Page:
NSSC holds clothing drive for homeless veterans
Sarah Ross and Darren Bean sit among the 800 pounds of clothing and items donated by the Natick Soldier Systems Center to go to the New England Center for Homeless Veterans. Ross and Bean initiated a clothing drive for five days in November, which had a massive outpouring of support.

NATICK, Mass. (Nov. 14, 2013) -- According to the Center for American Progress, there were more than 62,000 homeless veterans on any given night in the United States in 2012. This equates to 13 percent of the entire homeless population.

Although homelessness among veterans has declined nearly 17 percent since 2009, President Obama's administration has set a goal to get this number to zero by 2015.

Here at Natick, a couple of veterans are thinking the same way.

Sarah Ross, the Human Research Volunteer program coordinator, and Darren Bean, an equipment specialist with Product Manager Soldier Clothing and Individual Equipment, wanted to do anything they could to help.

"We just wanted to give back," said Bean. "There are so many employees here, so many veterans on post, as well."

Bean added that there are more than 300 veterans on the installation and said that he and Ross, thought to put a clothing drive together to help where some are hit the hardest.

"This is supposed to be one of the worst winters, (so) we decided it was a good idea," said Bean.

Ross and Bean said the drive focused particularly on winter items such as heavy coats, jackets, gloves and boots, but added that they also received other items, like hygiene products.

Ross said oftentimes a stigma may be associated with homelessness.

"If you have a facility like the New England Center for Homeless Veterans, they have a place to go and get help, and they will have the items they need," said Ross.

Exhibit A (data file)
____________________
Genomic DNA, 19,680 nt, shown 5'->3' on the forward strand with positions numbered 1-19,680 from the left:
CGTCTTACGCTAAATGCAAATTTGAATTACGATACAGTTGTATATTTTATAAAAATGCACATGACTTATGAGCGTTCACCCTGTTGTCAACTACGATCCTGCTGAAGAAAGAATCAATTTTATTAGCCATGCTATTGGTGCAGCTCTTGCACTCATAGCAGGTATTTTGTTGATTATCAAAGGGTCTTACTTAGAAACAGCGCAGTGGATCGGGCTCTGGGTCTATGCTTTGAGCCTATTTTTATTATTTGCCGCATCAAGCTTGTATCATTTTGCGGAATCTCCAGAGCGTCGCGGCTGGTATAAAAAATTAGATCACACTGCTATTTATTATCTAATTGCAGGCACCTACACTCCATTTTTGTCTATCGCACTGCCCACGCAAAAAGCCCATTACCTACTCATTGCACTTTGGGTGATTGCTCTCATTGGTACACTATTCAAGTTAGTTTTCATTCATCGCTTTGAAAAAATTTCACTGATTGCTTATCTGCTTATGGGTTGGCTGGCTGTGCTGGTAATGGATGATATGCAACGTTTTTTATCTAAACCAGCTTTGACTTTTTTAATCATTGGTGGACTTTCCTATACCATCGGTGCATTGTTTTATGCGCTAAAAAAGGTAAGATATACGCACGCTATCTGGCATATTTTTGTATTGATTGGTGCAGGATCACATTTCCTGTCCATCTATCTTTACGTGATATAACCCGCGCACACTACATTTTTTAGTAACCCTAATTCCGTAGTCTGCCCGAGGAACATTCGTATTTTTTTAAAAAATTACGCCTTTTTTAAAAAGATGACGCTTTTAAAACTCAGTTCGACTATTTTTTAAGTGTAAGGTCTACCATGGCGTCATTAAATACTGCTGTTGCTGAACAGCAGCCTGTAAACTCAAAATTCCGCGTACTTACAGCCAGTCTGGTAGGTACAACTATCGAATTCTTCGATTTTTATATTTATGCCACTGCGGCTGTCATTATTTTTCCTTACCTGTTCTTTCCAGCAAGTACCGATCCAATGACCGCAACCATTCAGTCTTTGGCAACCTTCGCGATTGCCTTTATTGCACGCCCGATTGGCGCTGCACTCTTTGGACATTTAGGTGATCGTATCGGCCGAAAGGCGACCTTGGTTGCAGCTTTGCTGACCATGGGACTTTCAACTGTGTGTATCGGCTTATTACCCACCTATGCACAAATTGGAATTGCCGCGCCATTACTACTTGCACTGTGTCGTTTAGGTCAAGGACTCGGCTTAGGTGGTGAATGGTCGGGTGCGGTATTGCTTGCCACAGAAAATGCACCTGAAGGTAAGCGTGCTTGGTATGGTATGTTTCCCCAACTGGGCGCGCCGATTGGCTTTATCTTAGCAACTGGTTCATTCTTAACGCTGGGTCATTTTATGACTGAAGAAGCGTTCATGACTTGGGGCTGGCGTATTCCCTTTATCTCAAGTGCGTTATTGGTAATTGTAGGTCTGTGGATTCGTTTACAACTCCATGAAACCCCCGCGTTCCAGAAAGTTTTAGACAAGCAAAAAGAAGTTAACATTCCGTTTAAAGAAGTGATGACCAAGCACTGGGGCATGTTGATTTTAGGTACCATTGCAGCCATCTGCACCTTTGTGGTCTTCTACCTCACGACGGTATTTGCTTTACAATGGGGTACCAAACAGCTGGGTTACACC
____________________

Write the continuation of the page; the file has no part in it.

She also said veterans would be able to establish relationships at NECVH to alleviate that stigma.

The clothing drive, which took place for five days with four bins placed around the installation, garnered 800 pounds of clothing and items.

"I can't believe the amount of outpouring of veteran support from civilians and veterans alike," said Ross.

Ross went on to add that even after the clothing drive ended, there were still bags of items appearing at her workstation.

"This was all in the midst of the furlough. We all lost six days this summer," Bean said. "We actually delayed (the drive) because of the government shutdown."

And through it all, Ross and Bean said the bins remained full.

Ross said with such a good response, they would like to hold clothing drives at least twice a year.

"I think people, all too often, think there are too many resources for veterans and there's no reason to be homeless," said Ross. "Well, that may be, but unfortunately, there still are some (veterans) that may slip through the cracks, so I think this is a great way to at least raise awareness."

On Nov. 14, Ross delivered the 800 pounds of clothing to the NECHV in Boston.

"(Veterans Affairs) has done a great job in the last three years to reduce veteran homelessness," Bean said.

Ross chimed in and added, "It's because of awareness like this. Massachusetts (also) has a plan to eliminate homelessness among veterans completely."

If you would like to learn more information about the New England Center for Homeless Veterans, visit www.nechv.org.

Page last updated Thu November 14th, 2013 at 09:34